Paraneoplastic morvan’s syndrome following surgical treatment of recurrent thymoma: A case report

Edvina Galiè, Rosaria Renna, Domenico Plantone, Andrea Pace, Mirella Marino, Bruno Jandolo, Tatiana Koudriavtseva

Research output: Contribution to journalArticlepeer-review


Morvan's syndrome (MoS) is a rare, complex neurological disorder characterized by neuromyotonia, neuropsychiatric features, dysautonomia and neuropathic pain. The majority of MoS cases have a paraneoplastic aetiology, usually occurring prior to the diagnosis of the underlying tumour and showing improvement following its treatment. The present study reports the case of a 35-year-old Caucasian male patient who was diagnosed with stage IVA thymoma. Thymectomy, lung resection, diaphragmatic pleurectomy and pericardio-phrenectomy were performed 6 months after neoadjuvant chemotherapy. The pathological evaluation revealed a type B2-B3 thymoma with focal squamous differentiation. Two years later, the patient underwent new surgical treatment for a local recurrence of the same histological type, and 4 weeks later, the patient presented with complex neurological symptoms compatible with MoS, including neuromyotonia, neuropsychiatric features, dysautonomia and neuropathic pain. Electromyography was compatible with a diagnosis of neuromyotonia. Brain magnetic resonance imaging scan and tests for serum anti-acetylcholine receptor, anti-striated muscle antibodies and anti-30-kDa titin fragment antibodies were all negative, whereas tests for anti-voltage-gated potassium channel (VGKC)-complex antibodies (333.3 pmol/l), anti-leucine-rich glioma inactivated protein 1 and anti-contactin-associated protein-like 2 antibodies were positive. The patient underwent 3 cycles of intravenous administration of immunoglobulins (0.4 g/kg/day for 5 days every 4 weeks) with little clinical and electrophysiological improvement. We speculated that the late onset of the symptoms in the present patient may have been triggered by an increase in the serum level of anti-VGKC antibody, which was caused by the surgery performed for the treatment of recurrent thymoma. To the best of our knowledge, the present report is the first case of MoS associated with this histological type of thymoma uncommonly occurring upon surgical treatment of recurrent thymoma.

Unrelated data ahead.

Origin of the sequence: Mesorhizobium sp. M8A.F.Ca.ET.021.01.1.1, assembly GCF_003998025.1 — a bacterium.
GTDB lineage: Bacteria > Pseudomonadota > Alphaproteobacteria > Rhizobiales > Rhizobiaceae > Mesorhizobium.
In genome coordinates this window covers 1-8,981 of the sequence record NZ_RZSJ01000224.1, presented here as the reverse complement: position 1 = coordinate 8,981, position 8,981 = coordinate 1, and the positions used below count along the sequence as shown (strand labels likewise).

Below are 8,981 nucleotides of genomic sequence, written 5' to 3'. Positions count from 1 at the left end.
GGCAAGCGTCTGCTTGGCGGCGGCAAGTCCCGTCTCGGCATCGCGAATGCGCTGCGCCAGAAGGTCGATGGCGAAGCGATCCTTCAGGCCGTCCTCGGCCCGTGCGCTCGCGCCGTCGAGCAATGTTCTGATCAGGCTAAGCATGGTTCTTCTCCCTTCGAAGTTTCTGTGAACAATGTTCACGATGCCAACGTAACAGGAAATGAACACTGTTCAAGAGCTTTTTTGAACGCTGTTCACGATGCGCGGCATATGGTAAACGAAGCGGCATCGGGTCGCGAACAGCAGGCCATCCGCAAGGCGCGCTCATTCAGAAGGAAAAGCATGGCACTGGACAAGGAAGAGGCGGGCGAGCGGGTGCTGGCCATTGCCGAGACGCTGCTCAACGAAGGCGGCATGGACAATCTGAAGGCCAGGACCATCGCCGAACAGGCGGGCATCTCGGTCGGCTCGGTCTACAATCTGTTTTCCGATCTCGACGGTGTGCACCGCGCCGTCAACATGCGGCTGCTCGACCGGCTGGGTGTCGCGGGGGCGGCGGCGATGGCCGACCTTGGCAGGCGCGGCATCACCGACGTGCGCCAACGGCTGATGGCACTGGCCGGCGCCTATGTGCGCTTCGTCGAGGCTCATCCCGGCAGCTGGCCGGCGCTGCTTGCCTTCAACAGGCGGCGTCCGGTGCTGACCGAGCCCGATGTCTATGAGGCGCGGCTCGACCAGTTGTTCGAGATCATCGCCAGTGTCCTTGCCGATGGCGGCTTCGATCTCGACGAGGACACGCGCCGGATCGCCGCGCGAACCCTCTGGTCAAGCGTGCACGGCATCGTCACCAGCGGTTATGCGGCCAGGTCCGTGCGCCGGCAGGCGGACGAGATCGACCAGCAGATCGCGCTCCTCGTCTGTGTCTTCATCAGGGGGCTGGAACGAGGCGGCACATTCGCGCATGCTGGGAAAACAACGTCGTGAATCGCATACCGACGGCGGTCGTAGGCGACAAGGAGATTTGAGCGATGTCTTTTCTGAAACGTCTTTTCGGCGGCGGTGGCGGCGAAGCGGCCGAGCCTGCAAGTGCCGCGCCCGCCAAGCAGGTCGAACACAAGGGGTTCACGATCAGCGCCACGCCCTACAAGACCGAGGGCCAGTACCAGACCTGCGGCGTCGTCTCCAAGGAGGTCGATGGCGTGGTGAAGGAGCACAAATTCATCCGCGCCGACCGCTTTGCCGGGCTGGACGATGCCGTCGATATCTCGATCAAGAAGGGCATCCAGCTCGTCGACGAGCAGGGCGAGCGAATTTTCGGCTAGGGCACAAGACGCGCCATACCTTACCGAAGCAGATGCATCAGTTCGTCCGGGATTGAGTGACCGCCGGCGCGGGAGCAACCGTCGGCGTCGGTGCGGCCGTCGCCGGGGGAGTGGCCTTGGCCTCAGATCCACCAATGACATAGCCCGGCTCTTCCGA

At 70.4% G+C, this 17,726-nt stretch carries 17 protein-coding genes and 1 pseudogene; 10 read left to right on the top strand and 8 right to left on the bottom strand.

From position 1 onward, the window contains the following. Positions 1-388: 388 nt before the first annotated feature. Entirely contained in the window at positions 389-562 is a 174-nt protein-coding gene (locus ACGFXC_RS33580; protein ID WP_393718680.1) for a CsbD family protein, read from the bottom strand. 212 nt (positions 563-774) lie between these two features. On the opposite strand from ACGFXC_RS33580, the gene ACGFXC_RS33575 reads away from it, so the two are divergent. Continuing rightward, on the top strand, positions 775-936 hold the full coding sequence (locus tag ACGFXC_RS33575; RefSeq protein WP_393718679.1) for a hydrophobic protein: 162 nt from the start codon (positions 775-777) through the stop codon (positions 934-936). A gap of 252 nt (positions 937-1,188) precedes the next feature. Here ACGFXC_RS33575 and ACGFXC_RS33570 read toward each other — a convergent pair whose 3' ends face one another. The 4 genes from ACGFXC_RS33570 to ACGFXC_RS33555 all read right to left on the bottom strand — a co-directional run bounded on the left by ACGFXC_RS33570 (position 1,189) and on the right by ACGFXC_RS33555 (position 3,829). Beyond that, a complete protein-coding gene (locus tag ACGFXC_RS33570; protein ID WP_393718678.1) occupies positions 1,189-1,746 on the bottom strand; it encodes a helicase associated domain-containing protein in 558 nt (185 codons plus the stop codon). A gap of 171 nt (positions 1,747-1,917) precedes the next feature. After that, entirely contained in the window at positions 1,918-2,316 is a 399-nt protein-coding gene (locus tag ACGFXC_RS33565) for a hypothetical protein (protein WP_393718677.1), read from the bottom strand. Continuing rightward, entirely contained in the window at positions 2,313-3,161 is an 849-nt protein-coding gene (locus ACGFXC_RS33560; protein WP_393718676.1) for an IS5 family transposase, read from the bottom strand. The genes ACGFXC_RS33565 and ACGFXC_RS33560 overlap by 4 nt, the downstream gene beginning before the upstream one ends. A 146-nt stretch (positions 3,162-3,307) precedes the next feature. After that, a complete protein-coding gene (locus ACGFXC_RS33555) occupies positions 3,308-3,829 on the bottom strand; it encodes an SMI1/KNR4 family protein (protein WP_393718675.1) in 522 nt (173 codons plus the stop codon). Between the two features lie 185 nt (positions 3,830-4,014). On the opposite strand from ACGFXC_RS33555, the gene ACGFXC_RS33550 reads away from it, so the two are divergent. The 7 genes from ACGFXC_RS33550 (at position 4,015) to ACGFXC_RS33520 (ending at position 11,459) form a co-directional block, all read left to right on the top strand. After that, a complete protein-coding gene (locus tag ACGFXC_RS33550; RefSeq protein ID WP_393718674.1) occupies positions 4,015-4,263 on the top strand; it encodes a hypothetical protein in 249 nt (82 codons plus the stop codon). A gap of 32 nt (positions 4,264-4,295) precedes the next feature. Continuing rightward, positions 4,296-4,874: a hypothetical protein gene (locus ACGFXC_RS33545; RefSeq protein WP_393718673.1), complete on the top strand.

Original languageEnglish
Pages (from-to)2716-2719
Number of pages4
JournalOncology Letters
Issue number4
Publication statusPublished - Oct 1 2016


  • Contactin-associated protein-2
  • Glioma inactivated 1
  • Leucine-rich
  • Morvan's syndrome
  • Thymic carcinoma
  • Thymoma
  • Voltage-gated potassium channel-complex antibodies

ASJC Scopus subject areas

  • Oncology
  • Cancer Research


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